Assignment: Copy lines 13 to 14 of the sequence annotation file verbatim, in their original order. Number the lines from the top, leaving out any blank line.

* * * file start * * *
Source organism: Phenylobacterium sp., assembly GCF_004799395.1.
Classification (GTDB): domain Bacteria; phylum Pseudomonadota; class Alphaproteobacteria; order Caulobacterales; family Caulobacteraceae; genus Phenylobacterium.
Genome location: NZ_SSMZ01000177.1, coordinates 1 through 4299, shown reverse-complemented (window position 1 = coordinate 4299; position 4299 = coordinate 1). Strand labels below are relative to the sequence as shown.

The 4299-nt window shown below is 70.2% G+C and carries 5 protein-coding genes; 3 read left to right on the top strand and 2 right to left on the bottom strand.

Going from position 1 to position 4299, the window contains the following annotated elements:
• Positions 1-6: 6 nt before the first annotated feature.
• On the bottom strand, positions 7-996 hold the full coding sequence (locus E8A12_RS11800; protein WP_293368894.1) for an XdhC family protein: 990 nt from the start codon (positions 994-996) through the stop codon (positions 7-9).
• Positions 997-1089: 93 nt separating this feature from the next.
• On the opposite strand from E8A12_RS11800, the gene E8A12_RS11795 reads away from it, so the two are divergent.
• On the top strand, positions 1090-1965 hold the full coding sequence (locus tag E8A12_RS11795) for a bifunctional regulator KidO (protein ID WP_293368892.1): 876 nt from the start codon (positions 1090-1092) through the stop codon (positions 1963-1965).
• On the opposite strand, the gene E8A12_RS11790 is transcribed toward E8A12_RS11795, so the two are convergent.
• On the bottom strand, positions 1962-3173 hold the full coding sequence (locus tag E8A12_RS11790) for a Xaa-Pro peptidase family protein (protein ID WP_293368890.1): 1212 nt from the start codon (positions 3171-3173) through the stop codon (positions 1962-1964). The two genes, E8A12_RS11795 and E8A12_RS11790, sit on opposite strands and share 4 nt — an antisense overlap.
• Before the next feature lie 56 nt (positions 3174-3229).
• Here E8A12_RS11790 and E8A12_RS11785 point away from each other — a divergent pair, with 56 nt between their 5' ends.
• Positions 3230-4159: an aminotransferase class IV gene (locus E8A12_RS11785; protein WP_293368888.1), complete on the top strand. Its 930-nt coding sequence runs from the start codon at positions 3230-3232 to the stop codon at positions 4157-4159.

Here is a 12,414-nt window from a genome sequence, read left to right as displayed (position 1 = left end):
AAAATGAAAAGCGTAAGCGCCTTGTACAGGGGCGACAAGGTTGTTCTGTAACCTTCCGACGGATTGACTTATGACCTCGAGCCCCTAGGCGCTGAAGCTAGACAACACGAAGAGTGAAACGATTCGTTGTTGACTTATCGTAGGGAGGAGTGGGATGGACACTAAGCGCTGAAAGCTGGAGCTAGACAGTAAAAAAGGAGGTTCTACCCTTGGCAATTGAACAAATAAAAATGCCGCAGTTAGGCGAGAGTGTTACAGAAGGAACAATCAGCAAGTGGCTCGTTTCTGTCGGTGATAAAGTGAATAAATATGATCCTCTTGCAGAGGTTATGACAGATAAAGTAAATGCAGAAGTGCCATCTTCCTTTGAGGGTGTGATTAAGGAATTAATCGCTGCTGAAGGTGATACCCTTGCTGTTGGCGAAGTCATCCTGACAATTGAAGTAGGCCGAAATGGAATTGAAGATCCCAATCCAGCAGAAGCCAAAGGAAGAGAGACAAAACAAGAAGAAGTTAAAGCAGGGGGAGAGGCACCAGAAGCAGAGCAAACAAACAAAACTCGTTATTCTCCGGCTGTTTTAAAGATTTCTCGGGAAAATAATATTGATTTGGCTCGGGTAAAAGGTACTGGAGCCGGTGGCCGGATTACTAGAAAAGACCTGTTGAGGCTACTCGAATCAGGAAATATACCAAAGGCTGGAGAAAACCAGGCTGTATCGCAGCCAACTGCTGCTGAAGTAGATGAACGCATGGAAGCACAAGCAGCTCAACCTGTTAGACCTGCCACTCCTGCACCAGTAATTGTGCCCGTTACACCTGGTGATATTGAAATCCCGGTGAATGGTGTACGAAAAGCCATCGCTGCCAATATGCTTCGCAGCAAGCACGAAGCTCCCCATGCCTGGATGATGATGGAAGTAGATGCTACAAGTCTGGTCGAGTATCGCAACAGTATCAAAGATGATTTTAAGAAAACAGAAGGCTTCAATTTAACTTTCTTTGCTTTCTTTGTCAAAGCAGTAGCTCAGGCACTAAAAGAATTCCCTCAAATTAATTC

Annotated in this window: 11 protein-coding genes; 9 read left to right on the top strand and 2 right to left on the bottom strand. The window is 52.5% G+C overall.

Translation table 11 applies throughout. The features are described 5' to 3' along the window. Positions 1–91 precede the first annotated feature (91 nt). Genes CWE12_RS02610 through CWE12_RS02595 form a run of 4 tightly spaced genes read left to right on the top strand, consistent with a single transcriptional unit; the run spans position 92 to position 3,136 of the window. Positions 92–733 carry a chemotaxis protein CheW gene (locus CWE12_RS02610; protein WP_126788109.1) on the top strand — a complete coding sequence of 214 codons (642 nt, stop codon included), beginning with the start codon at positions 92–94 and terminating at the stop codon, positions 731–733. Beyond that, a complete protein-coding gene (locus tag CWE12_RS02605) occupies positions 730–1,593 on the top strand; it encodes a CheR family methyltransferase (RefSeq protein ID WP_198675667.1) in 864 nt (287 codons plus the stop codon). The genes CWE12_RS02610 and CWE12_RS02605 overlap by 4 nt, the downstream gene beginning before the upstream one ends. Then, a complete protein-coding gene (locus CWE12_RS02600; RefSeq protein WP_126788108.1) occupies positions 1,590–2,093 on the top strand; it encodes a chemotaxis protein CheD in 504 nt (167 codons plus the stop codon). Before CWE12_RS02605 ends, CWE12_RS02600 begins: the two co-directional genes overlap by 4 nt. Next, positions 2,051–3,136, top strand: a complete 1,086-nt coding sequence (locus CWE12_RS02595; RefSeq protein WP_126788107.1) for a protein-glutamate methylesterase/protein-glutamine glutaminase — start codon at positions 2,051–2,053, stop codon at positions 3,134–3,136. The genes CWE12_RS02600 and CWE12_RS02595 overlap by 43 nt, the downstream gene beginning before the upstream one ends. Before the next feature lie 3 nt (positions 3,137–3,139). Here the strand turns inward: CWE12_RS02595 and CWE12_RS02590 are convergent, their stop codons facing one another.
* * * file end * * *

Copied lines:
• Before the next feature lie 56 nt (positions 3174-3229).
• Here E8A12_RS11790 and E8A12_RS11785 point away from each other — a divergent pair, with 56 nt between their 5' ends.